The eurozone debt crisis has been described as akin to a “war” in Europe by commentators including Vincent Cable, David Cameron and others in the British coalition government. It has also caught on as a description in mainland Europe.
If Cable is right, we are now half-way through a 10-year recession and all that we can think about is the never-ending combat campaign. No one, it seems, talks publicly about the outbreak of peace. But that is being formulated in quiet right now, ensuring that all interested parties do not have equal access to stake their case.
Certainly for expense the eurozone debt crisis looks set to be far costlier than the defence against Nazi Germany of the 1940s and most likely longer than the entire World War II.
So far, the debt crisis has been on for nearly 5-1/2 years since it began in 2007. The crisis is documented from early August 2007 but the initial problems, including Bear Stearns and BNP Paribas mutual funds, goes back to January 2007 and even cracks emerging in late 2006. So on that basis we are nearly at 6 years into combat.
And just like World War II, we have endured a “Phoney War”, the stalemate period of late 1939-1940 when the Battle of Britain finally mobilised Britain’s defences against Nazi Germany and a period of monitoring the opposition, and building a strategy and radar at Dover. There have been false dawns and a slow period to react. Remember it was not until late 2008 when Bradford & Bingley and Northern Rock became issues that Britain’s finance minister of the time, Alastair Darling, beamed that he had nipped the crisis in the bud.
Well, he hadn’t. But at least he was a good three months ahead of reaction by Europe. And when reaction came, in the guise of a depositor protection scheme from Dublin, it was initially slammed by Germany as unacceptable. Later, some policy started to be formed.
But some commentators have suggested that, unchecked, the eurozone debt crisis could develop into severe violence beyond flashpoints like Athens.
For now, it is worthy to note that the latest Eurogroup agreement this week on Greece may help the banks, as Fitch Ratings explained today, but it doesn’t clear uncertainty in Europe.
So in terms of comparisons with a hostile military war, where does that leave us?
There have been numerous fix-it conferences which have not satisfied all parties. And there has been a lot of self-interest expressed in what is supposed to be a European collective cabinet responsibility. And Britain’s Cameron has instead found it expedient to win home support with his complaints about the excessive budget of the European Union beyond 2013.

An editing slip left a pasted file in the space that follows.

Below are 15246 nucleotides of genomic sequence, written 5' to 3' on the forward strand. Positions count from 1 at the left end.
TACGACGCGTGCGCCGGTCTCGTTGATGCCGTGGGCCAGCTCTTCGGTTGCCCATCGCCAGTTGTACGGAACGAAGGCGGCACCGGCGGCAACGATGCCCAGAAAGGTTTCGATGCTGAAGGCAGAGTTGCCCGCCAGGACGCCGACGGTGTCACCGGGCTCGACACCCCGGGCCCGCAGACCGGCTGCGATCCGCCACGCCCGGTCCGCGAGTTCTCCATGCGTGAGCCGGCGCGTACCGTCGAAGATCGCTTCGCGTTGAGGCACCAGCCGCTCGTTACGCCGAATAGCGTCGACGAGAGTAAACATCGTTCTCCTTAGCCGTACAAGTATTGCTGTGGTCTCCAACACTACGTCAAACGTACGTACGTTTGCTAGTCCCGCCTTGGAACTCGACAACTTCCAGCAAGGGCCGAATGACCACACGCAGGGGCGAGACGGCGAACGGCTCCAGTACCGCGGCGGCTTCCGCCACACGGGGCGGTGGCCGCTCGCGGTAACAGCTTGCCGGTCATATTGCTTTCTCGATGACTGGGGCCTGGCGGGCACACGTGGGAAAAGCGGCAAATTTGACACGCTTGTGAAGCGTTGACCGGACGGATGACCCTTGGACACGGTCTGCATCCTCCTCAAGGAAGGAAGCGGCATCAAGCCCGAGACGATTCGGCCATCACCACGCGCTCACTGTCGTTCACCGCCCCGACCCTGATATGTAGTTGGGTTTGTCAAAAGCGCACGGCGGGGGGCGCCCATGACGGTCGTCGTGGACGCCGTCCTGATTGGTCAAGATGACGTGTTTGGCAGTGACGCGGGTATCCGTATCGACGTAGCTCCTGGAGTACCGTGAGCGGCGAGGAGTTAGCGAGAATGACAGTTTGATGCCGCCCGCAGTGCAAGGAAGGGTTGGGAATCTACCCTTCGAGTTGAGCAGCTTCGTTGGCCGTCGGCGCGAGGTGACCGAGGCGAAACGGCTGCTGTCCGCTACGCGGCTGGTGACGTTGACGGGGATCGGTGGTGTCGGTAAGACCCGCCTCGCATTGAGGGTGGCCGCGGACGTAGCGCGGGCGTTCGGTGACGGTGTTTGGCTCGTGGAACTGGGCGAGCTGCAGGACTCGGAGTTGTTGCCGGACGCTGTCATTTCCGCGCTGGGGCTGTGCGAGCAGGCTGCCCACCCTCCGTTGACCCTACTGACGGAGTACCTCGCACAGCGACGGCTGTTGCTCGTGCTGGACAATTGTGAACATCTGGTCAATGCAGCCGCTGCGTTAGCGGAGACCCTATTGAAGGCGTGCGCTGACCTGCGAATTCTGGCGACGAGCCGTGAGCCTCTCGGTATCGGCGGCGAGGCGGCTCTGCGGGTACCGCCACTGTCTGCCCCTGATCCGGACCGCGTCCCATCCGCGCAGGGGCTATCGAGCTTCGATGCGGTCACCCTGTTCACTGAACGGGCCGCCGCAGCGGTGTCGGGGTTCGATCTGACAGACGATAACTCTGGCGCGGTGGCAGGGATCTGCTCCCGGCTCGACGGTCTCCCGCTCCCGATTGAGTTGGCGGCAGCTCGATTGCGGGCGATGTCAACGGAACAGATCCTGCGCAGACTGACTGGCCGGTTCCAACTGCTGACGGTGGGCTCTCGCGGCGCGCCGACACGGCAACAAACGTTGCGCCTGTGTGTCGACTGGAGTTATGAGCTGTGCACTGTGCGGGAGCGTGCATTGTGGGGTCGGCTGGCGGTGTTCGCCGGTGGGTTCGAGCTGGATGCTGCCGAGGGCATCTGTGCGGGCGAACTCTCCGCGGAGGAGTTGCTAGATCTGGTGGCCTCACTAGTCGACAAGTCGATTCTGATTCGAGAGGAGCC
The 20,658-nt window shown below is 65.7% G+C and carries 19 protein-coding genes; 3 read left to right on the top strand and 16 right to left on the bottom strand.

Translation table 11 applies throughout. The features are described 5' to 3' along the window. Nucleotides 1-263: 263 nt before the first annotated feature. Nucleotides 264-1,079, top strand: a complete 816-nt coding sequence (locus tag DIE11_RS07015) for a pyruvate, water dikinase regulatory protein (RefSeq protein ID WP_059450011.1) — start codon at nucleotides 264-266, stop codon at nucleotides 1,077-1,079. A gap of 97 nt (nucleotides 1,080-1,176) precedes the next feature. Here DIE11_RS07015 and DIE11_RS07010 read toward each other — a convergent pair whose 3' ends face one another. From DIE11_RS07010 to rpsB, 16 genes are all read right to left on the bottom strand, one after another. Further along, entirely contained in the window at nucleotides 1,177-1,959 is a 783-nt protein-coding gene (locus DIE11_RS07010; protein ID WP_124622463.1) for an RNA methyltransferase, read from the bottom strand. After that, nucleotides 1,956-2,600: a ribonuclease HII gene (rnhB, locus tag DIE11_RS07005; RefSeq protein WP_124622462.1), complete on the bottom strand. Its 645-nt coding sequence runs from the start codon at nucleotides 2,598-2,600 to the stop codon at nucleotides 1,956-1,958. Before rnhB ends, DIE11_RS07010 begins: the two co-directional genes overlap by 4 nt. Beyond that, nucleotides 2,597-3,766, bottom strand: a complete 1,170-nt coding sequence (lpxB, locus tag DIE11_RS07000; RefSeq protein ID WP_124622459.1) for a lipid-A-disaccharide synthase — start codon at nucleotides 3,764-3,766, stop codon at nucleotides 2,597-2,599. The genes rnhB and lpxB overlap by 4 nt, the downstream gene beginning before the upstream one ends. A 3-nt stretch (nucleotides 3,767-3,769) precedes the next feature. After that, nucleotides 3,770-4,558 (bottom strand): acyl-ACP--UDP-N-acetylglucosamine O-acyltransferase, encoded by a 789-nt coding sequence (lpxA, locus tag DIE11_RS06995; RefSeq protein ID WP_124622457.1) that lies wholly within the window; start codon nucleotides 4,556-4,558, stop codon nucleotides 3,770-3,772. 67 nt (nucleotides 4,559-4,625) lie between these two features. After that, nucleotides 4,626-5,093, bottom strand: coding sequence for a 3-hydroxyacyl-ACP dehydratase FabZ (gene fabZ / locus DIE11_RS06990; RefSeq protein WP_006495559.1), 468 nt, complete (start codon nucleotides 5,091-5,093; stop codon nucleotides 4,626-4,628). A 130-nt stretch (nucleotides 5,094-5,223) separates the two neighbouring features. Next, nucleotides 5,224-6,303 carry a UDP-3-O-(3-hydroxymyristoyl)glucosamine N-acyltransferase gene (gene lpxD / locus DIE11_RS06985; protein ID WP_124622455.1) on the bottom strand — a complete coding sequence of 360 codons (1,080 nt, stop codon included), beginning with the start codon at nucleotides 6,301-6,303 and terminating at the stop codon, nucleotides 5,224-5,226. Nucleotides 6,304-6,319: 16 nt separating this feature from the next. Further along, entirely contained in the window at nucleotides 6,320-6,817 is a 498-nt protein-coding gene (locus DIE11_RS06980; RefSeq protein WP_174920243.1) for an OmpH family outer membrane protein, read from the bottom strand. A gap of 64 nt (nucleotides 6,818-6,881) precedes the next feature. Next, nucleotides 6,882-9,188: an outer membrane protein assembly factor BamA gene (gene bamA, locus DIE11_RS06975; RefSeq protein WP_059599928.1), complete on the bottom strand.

Outbreak of Peace
It may be all one huge intractable problem in Europe, and about point scoring and buying time, but the eurozone debt crisis is coming to an end. And the outbreak of peace could be as tough as the campaign to save Europe since 2007.
Just like with WWII, there will be umpteen conferences and struggles ahead. People will complain that the bombing and the fighting never seem to end. There will be more blood-letting and war crimes trials and interest group lobbying. There will be more budgetary expense and of course, winners and losers and rehabilitation. Get this: the Greeks and Germans, for example, will have to become friends again.
And all the debt, the trillions of dollars of debt which replaced butter mountains, will have to start to be paid back not from international handouts from the IMF and EU but from economic growth. This will also come at a time when excess in liquidity will have to be managed out of the system. Tricky in a world which will be a very different landscape to the one we got used to until 2007.
We will see a rush higher for cost of credit, with interest rates jumping, and crippling everyone who thought we are never going to see the end of ultra-low interest rates.
At a guess, I would say that we have reached the Casablanca conference stage of the campaign. At January 1943, that would put us about three years before hostilities ended and peace sounded like more than a truce.
So we have the likes of FD Roosevelt and Winston Churchill attending but no Stalin who was holed up in Moscow while Stalingrad was under intense assault from the Nazis.
This is way before other highlights of WWII such as Operation Shingle, better known as the January 1944 Allied amphibious landing at Anzio in Italy in preparation for the assault on Monte Cassino, Bretton Woods conference in mid-1944, D-Day landings of Operation Overlord in June 1944, Yalta conference of February 1945, or Potsdam conference in July-August 1945 – before Victory over Japan was declared on 14 August that year.
We are going to see enormous changes when peace returns , in a few years.